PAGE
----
In Madawi al-Rasheed's mind, for any drastic change to occur -- and this is only likely in the long run -- it will be absolutely vital that freedom of expression and organization are widely expanded; without the creation of a viable public space any attempts for real political reforms are doomed. That is exactly why the regime continues to stress tribal and sectarian affiliations;why it makes sure to kepp foreigners away from the native population by confining them to their walled compounds and labour camps; and why universities are closed enclaves keeping young Saudis isolated, under strict surveillance, while exposing them to skills training rather than an education which would enable them to articulate their critical faculties. Critical Muslims are the nemesis of a regime composed of a well-entrenched royal family and collaborating religious establishment as the self-appointed custodians of a narrow-minded intolerant interpretation of the Islamic tradition.

Thursday, 15 September 2011

Refashioning the Study of Islam: Muslim contributions

Kristian Petersen, the new host of the Islamic Studies and Religion section of New Books Network (NBN) interviewed this blogger about the contributions of three Muslim intellectuals to finding new approaches to the study of Islam. The talk is based on the book Cosmopolitans and Heretics examinations of the writings of Indonesian Islamicist and public intellectual Nurcholish Madjid, the Egyptian philosopher Hasan Hanafi, and the French-Algerian historian of Islam Mohammed Arkoun.
Often when we read about new Muslim intellectuals we are offered a presentation of their politicized Islamic teachings and radical interpretations of theology, or Western readings that nominally reflect the Islamic tradition. We are rarely introduced to critical Muslim thinkers who neither abandon their Islamic civilizational heritage nor adopt, wholesale, a Western intellectual perspective.
Click here to listen to the whole interview. And the the image below to buy the book.

Wednesday, 24 August 2011

This year's Arab Spring in London (2) - Internet entrepreneur

In the wake of the epochal changes that are currently affecting North Africa and the Middle East, London was the scene of the launch of a new website advocating freedom of expression in the Arab world.  is an initiative of Thunayan Khalid al-Ghanim. Although he had already built up a reputation as one of the most prolific and expansive buyers of  online domain names, the Kuwaiti-born internet entrepreneur was a bit of enigma. In late June, the once secretive internet pioneer, also known under the alias elequa, stepped out of anonimity. A member of a prominent Kuwaiti business family, which is also active in politics, often in opposition to the ruling family, Thunayan al-Ghanim was educated in Europe and the United States. Before turning to exploring and exploiting the opportunities offered by the internet revolution, he pursued an artistic career as a painter and sculptor.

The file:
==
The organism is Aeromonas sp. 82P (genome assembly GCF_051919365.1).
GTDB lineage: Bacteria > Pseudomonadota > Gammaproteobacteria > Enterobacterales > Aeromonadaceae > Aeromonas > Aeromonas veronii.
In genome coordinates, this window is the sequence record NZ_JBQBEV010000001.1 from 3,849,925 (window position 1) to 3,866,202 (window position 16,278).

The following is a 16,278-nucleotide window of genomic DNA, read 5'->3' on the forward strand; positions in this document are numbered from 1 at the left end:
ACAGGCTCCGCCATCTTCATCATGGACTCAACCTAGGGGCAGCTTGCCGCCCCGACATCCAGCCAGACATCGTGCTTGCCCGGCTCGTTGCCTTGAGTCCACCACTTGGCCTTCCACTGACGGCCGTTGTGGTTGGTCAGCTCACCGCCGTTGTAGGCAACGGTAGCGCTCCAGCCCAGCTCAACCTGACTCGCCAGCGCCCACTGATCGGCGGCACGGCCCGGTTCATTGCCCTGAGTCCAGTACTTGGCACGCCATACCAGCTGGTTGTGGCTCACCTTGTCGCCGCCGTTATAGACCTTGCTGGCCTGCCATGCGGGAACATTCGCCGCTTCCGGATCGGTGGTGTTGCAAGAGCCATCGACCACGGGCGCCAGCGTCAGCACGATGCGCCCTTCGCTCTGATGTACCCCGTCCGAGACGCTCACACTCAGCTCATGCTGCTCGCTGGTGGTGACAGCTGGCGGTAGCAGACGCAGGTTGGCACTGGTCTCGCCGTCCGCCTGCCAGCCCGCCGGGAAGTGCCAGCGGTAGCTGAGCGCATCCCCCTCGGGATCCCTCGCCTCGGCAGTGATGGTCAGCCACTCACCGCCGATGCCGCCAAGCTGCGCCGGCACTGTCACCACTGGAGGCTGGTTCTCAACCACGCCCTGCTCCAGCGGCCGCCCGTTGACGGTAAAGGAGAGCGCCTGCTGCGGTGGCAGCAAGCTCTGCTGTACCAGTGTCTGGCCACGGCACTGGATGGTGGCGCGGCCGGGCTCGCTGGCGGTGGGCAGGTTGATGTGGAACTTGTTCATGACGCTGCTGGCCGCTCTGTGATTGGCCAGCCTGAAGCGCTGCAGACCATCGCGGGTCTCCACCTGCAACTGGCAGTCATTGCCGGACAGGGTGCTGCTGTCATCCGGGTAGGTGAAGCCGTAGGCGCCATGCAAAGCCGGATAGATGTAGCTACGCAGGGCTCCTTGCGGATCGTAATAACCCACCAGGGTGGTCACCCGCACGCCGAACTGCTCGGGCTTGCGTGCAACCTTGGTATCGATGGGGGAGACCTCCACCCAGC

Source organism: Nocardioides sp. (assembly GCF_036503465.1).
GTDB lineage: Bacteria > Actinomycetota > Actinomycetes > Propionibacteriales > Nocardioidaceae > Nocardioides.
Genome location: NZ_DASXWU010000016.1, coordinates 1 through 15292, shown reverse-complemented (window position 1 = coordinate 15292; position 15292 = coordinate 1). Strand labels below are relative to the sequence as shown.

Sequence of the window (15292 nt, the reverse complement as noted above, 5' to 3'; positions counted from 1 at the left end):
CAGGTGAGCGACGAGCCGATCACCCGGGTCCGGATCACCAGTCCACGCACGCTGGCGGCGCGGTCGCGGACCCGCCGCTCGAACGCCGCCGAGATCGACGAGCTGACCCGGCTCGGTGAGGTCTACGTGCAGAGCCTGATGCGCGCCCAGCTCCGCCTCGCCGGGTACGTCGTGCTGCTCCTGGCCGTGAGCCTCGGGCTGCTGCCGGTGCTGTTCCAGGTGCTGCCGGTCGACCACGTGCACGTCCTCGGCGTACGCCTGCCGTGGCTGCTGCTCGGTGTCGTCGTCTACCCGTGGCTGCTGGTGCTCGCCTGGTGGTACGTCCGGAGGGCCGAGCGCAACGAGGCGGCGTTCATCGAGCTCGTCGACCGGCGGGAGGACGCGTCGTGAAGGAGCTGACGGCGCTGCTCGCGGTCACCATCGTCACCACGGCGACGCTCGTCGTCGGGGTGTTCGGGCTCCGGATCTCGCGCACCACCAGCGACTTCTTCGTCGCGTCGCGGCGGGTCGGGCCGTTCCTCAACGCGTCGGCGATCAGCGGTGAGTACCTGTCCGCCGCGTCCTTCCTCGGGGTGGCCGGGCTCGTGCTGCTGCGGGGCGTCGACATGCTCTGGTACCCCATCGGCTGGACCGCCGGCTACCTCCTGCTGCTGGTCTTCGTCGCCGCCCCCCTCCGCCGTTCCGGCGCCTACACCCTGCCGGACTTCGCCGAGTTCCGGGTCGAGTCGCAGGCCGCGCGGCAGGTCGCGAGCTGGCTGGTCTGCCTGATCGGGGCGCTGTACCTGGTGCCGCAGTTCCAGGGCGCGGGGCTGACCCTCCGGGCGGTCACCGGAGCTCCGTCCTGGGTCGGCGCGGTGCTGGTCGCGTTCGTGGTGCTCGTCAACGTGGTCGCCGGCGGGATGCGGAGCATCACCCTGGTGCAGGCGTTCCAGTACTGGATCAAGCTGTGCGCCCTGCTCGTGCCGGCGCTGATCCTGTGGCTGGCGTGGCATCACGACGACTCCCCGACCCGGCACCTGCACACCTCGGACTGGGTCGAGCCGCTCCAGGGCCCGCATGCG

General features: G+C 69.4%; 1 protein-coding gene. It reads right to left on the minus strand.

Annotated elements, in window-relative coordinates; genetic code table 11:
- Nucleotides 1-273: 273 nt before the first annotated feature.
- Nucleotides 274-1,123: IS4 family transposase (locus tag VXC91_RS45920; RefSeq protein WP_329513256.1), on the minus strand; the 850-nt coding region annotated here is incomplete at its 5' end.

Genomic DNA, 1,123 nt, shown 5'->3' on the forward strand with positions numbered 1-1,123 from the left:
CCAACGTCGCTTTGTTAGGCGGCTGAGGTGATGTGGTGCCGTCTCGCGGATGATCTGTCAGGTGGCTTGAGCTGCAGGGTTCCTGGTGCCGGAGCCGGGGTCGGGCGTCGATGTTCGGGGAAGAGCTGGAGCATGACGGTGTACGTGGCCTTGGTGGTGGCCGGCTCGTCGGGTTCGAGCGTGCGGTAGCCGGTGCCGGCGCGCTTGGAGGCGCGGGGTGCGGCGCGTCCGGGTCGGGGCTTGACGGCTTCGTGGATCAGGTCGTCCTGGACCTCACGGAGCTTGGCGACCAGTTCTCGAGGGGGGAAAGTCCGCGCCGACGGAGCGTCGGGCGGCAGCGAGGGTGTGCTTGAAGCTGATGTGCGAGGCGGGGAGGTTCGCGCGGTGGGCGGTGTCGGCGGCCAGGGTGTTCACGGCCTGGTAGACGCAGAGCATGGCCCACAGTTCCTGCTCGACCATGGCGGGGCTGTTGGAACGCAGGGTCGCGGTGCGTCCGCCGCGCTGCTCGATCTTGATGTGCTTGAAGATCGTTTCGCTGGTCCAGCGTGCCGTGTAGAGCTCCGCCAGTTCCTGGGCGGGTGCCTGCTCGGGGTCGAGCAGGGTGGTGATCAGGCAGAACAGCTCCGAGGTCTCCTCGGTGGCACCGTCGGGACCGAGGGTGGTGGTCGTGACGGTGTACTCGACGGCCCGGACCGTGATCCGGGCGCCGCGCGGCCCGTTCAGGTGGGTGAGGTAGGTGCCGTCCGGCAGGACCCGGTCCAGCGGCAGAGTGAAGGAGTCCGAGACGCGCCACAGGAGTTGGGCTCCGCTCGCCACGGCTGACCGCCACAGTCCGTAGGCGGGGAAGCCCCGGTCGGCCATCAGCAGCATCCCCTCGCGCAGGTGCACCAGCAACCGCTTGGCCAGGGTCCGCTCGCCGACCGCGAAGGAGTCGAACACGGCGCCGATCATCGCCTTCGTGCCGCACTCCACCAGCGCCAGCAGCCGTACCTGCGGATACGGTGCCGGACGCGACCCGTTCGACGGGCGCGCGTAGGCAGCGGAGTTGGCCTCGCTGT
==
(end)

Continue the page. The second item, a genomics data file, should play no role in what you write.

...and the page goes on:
Art work by Thunayan al-Ghanim

Future Media Architects (FMA)
Through a company incorporated in the British Virgin Islands named Future Media Architects (FMA) he has managed to take control of literally tens of thousands of domain names. Although he professes no interest in politics, the initiative does make a political statement, as its website's subtitle reads 'Freedom of speech is a human right'. launch
 Taking place in 40/30, the top floor  bar & restaurant in the Swiss Re Building, better known as 'The Gherkin', the launch of was given an appropriate allure. The event was organized by Orient Consulting Services and hosted by its CEO Lina Tayara.

Lina Tayara with founder Thunayan Khalid al-Ghanim
 The evening also featured Chris Cobb Smith, a  former military officer turned press security consultant, as keynote speaker. Not long ago he made headlines during the recent troubles in Libya, when he -- together with BBC Arabic Service journalist Feras Killani and cameraman Goktay Koraltay -- were captured by Gaddafi's forces and subjected to torture and coercion. Subsequently, the trio was awarded the 2011 MBI Award for Press Freedom.

Keynote speaker Chris Cobb-Smith
In the fringes of the launch, which attracted representatives of the media, the world of publishing and communications, as well as publicists and academics working on the Middle East and the wider Muslim world, there was a screening of a brief documentary film, entitled 'A Story Seldom told' and produced by the Zenith Foundation.

The launch was also covered on the  technocrati website.
Follow on Twitter

Tuesday, 23 August 2011

This year's Arab Spring in London (1) - A Syrian contribution

The next few posts will present a number of events that have taken place this Spring and Summer in London, confirming that the city is still in many respects at the centre of critical developments in the Arab and wider Muslim world.

Aziz al-Azmeh at AKU
On 21 June the Institute for the Study of Muslim Civilization (ISMC) at the Aga Khan University (AKU) hosted the renowned Syrian Scholar of Islam Aziz al-Azmeh, who delivered a lecture under the title The Relevance and Irrelevance of Muslim Political Traditions. Beginning with an unexpected quote from Paul's Epistle to the Romans that there is 'no authority but God' and other references to the view of the Gospels that we must obey God rather than man, he provides some contrast with the perhaps more often cited statement in Matthew of rendering unto Caesar in order to challenge the generally held assumption that , unlike Islam, Christendom clearly separated State and Church.

His objectives in this talk were not to compare Islam and Christianity or oppose them to each other, but to reflect critically and present some purposeful discriminations. Al-Azmeh declared the argument that Scripture prescribed Europe's political system absurd, because it flies in the face of sociological evidence: Dogma and practice have always differed.